FINALLY. I'd been waiting for this album for some time, and now that it's here I'm pleased to report that I'm not disappointed – and neither will you be!
Plagued by the ‘emo’ stigma that their 2006 effort ‘The Black Parade’ earned them (due to widespread public misinterpretation), MCR were desperate to redefine themselves in the music scene's eyes as a pure rock band. And they have succeeded, with great style.
The album is, as we now expect from MCR, a concept album. But instead of dealing with such nihilistic themes as death, vampires and general morbidity, they have created a fictional world in which the albums ‘heroes’ (the Killjoys) fight against a police state for their liberty and individuality in a post-apocalytpic California. For me, the album reflects such classic literature as George Orwells 1984 and, more recently, the Fallout video games, all of which are favourite works of mine. The albums themes are both inspiring and uplifiting, which is exactly what MCR needed and have so wondefully achieved.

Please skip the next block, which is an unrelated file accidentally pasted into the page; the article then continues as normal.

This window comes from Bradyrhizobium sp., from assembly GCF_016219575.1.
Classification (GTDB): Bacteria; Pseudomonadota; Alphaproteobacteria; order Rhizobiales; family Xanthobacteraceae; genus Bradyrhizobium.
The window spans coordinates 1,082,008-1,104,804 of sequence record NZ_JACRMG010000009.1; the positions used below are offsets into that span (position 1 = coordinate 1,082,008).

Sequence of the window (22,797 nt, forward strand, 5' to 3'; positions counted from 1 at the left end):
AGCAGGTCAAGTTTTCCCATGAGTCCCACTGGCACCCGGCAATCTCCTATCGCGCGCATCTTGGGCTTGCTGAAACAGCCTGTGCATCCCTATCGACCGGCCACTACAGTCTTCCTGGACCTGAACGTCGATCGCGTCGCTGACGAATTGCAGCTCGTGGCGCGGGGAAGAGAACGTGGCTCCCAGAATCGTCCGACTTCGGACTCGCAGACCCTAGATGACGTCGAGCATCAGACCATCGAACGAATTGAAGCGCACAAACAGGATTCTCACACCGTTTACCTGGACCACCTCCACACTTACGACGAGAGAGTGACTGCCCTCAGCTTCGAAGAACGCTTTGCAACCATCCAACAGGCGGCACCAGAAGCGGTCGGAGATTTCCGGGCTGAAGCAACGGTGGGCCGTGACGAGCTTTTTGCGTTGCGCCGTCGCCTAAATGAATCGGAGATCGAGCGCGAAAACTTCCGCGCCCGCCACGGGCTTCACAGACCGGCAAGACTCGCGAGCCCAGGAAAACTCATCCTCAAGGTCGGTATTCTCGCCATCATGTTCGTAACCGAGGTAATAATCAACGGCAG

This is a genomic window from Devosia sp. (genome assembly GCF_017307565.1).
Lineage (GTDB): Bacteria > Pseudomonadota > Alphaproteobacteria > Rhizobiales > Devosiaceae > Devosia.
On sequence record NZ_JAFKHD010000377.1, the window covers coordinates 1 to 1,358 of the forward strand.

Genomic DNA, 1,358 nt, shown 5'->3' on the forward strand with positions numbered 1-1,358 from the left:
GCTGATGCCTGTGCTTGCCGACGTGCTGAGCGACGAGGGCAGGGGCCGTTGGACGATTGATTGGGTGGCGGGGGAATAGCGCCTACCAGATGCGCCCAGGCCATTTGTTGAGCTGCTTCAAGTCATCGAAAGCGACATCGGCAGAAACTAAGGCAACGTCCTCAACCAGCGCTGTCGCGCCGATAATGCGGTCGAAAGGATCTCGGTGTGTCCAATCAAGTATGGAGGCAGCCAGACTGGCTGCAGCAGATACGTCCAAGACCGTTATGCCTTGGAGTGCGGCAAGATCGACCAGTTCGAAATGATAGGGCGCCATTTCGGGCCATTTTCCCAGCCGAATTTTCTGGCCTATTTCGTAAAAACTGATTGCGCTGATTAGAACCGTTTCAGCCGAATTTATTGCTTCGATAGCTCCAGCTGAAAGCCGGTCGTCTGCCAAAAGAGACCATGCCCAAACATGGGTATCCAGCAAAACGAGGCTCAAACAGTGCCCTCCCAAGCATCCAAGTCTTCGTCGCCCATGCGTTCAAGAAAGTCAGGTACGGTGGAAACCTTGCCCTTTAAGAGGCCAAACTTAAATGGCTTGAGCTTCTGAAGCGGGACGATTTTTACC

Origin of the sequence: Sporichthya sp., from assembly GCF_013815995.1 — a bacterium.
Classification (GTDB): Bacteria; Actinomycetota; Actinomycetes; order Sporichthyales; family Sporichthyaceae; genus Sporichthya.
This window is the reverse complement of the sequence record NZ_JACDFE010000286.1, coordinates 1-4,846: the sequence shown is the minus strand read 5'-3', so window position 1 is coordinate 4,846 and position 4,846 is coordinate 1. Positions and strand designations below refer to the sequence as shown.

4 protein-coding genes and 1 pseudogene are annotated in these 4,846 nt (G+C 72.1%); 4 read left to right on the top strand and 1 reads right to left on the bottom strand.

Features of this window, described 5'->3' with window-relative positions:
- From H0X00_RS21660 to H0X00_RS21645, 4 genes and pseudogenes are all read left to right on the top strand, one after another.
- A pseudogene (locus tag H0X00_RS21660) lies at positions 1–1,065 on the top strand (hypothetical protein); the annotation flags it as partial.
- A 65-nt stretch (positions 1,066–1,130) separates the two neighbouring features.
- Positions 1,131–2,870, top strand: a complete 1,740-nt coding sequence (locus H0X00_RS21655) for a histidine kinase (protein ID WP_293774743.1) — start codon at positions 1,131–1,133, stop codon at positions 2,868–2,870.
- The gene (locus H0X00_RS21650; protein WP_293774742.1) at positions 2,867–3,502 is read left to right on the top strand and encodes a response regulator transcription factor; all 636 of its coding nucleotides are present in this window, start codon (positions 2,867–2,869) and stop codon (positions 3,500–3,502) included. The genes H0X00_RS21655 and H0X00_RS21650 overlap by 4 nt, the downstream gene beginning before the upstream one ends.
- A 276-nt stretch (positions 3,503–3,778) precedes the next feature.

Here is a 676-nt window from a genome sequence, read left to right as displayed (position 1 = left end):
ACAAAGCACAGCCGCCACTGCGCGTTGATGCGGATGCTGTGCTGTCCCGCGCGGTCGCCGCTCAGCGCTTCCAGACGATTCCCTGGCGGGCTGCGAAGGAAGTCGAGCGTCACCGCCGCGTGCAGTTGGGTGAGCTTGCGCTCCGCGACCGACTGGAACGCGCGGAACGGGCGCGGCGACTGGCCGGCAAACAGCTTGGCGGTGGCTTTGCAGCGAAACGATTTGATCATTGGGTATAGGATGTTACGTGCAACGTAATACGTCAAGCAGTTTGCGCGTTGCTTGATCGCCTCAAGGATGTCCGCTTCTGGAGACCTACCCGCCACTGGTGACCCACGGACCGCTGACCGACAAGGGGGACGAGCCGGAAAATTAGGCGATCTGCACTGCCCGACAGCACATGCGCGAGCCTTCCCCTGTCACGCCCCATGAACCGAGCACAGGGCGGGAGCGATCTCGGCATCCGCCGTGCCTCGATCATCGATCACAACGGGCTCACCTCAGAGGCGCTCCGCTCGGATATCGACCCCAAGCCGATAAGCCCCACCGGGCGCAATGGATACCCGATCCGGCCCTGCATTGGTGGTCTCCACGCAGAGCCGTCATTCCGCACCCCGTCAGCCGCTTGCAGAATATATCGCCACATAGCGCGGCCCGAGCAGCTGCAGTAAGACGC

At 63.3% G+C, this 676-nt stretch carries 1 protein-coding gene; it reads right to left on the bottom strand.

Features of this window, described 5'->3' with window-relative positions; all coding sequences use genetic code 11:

The album echoes The Sex Pistols (punk influences), The Smashing Pumpkins (pure rock), The Killers (on some of the ‘poppier’, dance songs with synths) and of course their older work (mainly in the lyrics, rather than sound).
In summary: this is a fantastic album. Buy it. Hell, buy two and gift to a friend! The clever world MCR has created for us reminds us of the importance of liberty and free speech and is an intellectual work as much as it is artistic one. I'd encourage you to think about the music and its themes as you listen to it for maximum enjoyment. This album deserves a place in everybody's record collection.